Since Dale received the Thiel Fellowship, as a parent of a Thiel Fellow, I’ve gotten questions about our parenting journey such as:
- How did we help him get involved?
- How did we make him self-motivated?
- What do you do with self-motivated kids?
- How do you help a kid that is smart beyond you and gifted?
- What if they have ideas other kids or adults have no interest in?
- What should I do with my child who is gifted and has learning disabilities?
Since every child is unique, whenever possible, I take the opportunity to learn from other family’s stories, from either the perspective of the parent or child.
I like to ask kids:
“What did your parent do that really made a difference for you?”
I ask parents:
“What was it like? How did you piece together their education? Find resources? Get advice?”
Another Thiel Fellow parent, Frances Zomer, had been thinking along similar lines. Frances discussed her ideas with the fellowship Program Director, Danielle Strachman, about supporting parents. With the two classes of Thiel Fellows, the many finalists and more coming soon, they realized we have this wonderful opportunity to explore some questions about raising these often misunderstood, different kind of kids.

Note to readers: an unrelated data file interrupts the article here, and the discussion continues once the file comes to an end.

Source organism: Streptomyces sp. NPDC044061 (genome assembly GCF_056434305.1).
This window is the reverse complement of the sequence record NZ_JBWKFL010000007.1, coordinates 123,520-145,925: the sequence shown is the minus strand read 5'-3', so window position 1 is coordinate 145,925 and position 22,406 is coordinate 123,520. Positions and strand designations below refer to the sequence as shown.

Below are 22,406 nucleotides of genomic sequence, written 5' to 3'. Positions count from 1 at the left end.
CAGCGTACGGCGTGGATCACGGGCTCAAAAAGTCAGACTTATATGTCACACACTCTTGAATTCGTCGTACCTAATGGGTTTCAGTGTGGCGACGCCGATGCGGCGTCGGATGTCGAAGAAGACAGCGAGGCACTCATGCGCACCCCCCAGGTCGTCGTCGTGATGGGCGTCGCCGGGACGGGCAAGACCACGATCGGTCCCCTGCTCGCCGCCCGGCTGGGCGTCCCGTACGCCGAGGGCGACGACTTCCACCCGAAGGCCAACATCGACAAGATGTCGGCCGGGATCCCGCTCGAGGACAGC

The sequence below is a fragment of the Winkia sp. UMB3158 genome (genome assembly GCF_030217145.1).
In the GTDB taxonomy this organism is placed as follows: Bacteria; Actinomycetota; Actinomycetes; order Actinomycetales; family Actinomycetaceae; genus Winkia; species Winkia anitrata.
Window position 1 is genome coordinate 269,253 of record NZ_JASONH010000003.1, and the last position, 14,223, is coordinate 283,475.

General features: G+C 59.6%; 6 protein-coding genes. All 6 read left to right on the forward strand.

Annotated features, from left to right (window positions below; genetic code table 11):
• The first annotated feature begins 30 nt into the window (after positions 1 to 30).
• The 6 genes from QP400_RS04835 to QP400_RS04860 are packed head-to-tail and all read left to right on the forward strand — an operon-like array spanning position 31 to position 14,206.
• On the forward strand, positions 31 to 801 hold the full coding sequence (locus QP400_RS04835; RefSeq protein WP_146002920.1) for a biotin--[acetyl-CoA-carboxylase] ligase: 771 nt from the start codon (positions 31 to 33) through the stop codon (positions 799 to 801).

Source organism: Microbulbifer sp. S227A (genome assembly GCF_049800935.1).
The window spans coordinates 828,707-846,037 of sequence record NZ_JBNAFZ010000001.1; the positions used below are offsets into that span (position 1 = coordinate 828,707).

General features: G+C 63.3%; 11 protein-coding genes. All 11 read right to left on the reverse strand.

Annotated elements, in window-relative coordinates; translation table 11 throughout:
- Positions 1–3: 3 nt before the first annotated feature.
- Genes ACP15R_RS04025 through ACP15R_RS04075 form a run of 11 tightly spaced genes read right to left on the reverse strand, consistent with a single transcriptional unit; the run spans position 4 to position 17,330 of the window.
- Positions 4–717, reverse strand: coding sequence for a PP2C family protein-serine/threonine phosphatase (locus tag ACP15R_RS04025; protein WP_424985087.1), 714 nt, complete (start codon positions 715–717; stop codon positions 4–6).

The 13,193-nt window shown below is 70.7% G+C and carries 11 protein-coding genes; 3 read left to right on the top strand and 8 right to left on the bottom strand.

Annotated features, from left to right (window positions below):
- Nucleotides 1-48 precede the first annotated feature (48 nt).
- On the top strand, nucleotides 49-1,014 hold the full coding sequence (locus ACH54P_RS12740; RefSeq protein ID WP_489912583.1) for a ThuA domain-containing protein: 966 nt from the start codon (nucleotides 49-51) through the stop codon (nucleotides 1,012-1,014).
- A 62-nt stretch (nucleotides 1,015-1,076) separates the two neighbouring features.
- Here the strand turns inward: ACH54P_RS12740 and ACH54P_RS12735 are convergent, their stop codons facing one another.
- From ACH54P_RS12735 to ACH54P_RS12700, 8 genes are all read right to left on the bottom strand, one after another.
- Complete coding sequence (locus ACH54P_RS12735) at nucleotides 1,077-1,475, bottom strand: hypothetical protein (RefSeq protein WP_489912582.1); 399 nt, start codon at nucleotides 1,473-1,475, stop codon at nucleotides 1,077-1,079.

What commonalities are there? Is it the kids? The Parents? Education?
A twist of fate of who these kids meet along the way?
Are there things we can do to identify and support these kind of kids no matter where they come from?
Can we make a difference for other kids and parents who may be struggling to figure out what to do?
There is a misconception that if a child is really bright, self-motivated, or naturally gifted at something that life is easy.
People often assume you should really have nothing to worry about, compared to a child struggling with learning. But all children have strengths and weaknesses and unique needs to be met.
Some of the challenge arises from how unique the area of interest or talent might be, as well as that the child may have widely different areas of ability and weakness.
The challenges are still real even though often perceived by others as not a big deal.
I hope that by sharing some stories of raising these quirky and interesting kids we can shed some light on how we helped support our children.
Hopefully with broader insights than my own, more parents can find encouragement and ideas to help answer the question, “What can I do with my child?”
As always, if you would like to add your voice and ideas, please join the discussion in the comments, and share with any friends who might be interested. Thanks!